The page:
Genius filmmaker, painter, archivist, anthropologist – and many other things – Harry Smith gave an hour-long, "spontaneous" interview to film scholar P. Adams Sitney, broadcast in 1977 on the Arts Forum show on WNYC, New York. Smith was a notoriously irascible interview subject, and as is evident here, was often reluctant to explain his films. Sitney had been interviewing Smith and attending his shows for many years prior to this encounter, and this longevity may explain some of the irreverent rapport between the two men. Tonight’s ten-minute audio excerpt of this encounter reveals that, however difficult Smith’s interviews seem on the page, there is a good deal of humor present. Along with this interview, we will screen Smith’s characteristically engaging and hermetic Mirror Animations, created in the 1950s, as an example of the type of film about which people wanted to ask Smith so many questions.
Sly Stone’s 1971 appearance on the Dick Cavett show remains a remarkable, subtle statement on race, fame, and the media. When this interview is discussed, it is usually in terms of Sly’s apparent intoxication. But whatever Sly’s state, drugs are ancillary to the real drama (and comedy) here, which turn on Sly’s deep awareness of his position as a black American negotiating the divide between entertainment structures and artistic vision, and his lucid, sometimes charming, sometimes aggressive attempts to demonstrate his struggle between the two.
The Austrian Film Museum’s recent restoration of unedited publicity interview footage features Yul Brynner gamely questioning his co-stars in Poppies Are Also Flowers, an Ian Fleming-penned spy film about the heroin trade. Shown in its unedited form (including with Brynner’s queries delivered to the camera, meant to be edited into an interview format but here left as mysteriously unanswered questions), the footage reveals many subtexts of the Hollywood interview and prepares us for tonight’s final selection: Meet Marlon Brando, the 1965 documentary by Direct Cinema pioneers Albert and David Maysles. Obliged to attend a press reception for his latest Hollywood film Morituri, Brando single-mindedly uses the event to undermine his Hollywood product and the press machine assembled to publicize it. Ironically, this relentless attempt to dodge being defined by the Hollywood machine results in an indelible screen performance.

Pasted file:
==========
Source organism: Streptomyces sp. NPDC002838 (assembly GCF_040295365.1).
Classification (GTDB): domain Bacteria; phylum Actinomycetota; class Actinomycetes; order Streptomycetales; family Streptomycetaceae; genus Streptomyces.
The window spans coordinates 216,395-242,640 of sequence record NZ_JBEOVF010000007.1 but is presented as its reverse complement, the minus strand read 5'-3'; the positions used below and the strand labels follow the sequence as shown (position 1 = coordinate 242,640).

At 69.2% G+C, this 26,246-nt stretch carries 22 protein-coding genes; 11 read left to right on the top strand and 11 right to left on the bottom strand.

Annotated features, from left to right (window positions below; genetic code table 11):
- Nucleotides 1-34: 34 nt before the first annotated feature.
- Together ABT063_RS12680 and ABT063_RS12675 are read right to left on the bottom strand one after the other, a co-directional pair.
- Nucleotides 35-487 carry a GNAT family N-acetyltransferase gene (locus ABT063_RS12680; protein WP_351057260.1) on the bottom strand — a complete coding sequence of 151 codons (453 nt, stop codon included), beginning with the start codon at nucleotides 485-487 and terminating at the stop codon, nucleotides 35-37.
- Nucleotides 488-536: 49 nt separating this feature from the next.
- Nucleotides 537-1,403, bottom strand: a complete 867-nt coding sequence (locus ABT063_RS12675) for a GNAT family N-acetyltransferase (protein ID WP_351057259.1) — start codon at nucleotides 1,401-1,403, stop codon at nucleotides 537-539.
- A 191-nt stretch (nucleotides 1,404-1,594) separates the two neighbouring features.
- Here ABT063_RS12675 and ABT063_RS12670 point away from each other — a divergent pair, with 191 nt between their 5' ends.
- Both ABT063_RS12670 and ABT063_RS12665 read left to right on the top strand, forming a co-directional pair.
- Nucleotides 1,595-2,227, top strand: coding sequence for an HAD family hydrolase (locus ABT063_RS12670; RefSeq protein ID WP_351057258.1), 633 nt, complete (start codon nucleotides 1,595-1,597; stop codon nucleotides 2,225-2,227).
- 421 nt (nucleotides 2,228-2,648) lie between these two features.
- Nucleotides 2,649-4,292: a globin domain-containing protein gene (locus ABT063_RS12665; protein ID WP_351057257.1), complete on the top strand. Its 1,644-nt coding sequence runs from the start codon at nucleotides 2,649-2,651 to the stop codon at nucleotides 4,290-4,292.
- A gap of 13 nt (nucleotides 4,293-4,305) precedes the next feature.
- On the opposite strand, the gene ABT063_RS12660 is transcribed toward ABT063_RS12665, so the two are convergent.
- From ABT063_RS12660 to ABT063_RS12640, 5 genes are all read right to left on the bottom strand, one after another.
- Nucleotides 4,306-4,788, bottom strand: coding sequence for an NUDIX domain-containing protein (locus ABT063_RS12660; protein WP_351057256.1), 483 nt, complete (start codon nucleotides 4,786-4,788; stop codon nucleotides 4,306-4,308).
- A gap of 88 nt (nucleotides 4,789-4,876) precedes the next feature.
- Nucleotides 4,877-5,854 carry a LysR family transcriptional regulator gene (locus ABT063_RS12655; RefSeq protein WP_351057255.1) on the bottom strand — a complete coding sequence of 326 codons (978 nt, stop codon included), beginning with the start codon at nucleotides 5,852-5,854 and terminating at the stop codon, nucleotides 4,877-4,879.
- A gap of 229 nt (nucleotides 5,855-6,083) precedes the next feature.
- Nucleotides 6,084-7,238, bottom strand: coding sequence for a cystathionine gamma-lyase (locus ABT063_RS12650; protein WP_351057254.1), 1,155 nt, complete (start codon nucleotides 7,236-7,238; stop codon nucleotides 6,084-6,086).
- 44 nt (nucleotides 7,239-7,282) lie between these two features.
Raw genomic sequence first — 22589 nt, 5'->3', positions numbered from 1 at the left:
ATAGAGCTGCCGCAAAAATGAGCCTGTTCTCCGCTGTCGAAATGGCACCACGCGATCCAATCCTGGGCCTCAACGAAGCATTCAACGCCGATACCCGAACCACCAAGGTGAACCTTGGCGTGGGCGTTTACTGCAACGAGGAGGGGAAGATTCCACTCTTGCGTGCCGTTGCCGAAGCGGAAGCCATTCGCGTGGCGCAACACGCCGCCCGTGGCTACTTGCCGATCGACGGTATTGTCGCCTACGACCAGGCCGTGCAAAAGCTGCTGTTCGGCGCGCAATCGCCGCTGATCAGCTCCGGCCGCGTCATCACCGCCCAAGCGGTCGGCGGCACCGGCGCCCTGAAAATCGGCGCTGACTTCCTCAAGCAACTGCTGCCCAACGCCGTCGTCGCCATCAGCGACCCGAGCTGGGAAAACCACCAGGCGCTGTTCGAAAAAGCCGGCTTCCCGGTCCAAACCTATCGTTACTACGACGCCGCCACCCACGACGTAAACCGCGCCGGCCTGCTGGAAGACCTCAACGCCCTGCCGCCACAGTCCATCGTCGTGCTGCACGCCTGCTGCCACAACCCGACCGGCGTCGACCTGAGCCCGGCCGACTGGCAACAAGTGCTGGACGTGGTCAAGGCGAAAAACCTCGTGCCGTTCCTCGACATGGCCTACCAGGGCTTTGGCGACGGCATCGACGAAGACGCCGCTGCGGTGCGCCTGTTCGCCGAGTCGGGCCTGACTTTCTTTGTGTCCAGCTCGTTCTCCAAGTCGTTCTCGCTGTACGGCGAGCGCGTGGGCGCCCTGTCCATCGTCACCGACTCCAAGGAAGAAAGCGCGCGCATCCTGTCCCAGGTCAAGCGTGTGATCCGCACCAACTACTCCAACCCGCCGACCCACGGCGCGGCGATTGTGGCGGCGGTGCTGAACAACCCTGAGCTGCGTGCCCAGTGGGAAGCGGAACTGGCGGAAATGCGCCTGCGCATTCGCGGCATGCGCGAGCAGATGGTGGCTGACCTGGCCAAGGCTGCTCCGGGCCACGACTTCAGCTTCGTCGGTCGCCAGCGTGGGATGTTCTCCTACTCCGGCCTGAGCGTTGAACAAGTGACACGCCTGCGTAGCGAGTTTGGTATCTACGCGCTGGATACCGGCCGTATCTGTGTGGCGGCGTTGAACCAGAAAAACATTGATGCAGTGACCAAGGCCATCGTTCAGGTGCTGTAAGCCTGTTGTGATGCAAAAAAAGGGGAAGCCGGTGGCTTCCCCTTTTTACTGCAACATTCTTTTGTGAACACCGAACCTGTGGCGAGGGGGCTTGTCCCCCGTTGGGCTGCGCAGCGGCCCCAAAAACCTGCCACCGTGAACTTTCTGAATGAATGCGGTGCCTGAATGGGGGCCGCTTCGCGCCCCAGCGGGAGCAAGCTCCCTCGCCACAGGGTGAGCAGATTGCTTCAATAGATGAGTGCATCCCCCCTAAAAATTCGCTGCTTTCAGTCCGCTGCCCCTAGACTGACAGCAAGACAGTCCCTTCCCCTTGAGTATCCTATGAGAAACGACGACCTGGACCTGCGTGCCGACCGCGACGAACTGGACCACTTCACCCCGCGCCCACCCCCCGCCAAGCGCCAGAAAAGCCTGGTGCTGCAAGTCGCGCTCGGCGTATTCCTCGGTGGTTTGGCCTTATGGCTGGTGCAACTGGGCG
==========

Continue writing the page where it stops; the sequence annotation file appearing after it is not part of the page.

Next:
Program notes 2015 Andy Ditzler
Thanks to John Klacsmann and Anthology Film Archives, M. M. Serra and Josh Guilford at Film-Makers’ Cooperative, Josh Morrison and Flicker Alley, Greg Zinman, and Rachel Reese.
Sly Stone may also be seen on the DVD set Dick Cavett: Rock Icons.
Fall-Apart Things is a Film Love event. The Film Love series provides access to great but rarely seen films, especially important works unavailable on consumer video. Programs are curated and introduced by Andy Ditzler, and feature lively discussion. Through public screenings and events, Film Love preserves the communal viewing experience, provides space for the discussion of film as art, and explores alternative forms of moving image projection and viewing. Film Love was voted Best Film Series in Atlanta by the critics of Creative Loafing in 2006, and was featured in Atlanta Magazine's Best of Atlanta 2009.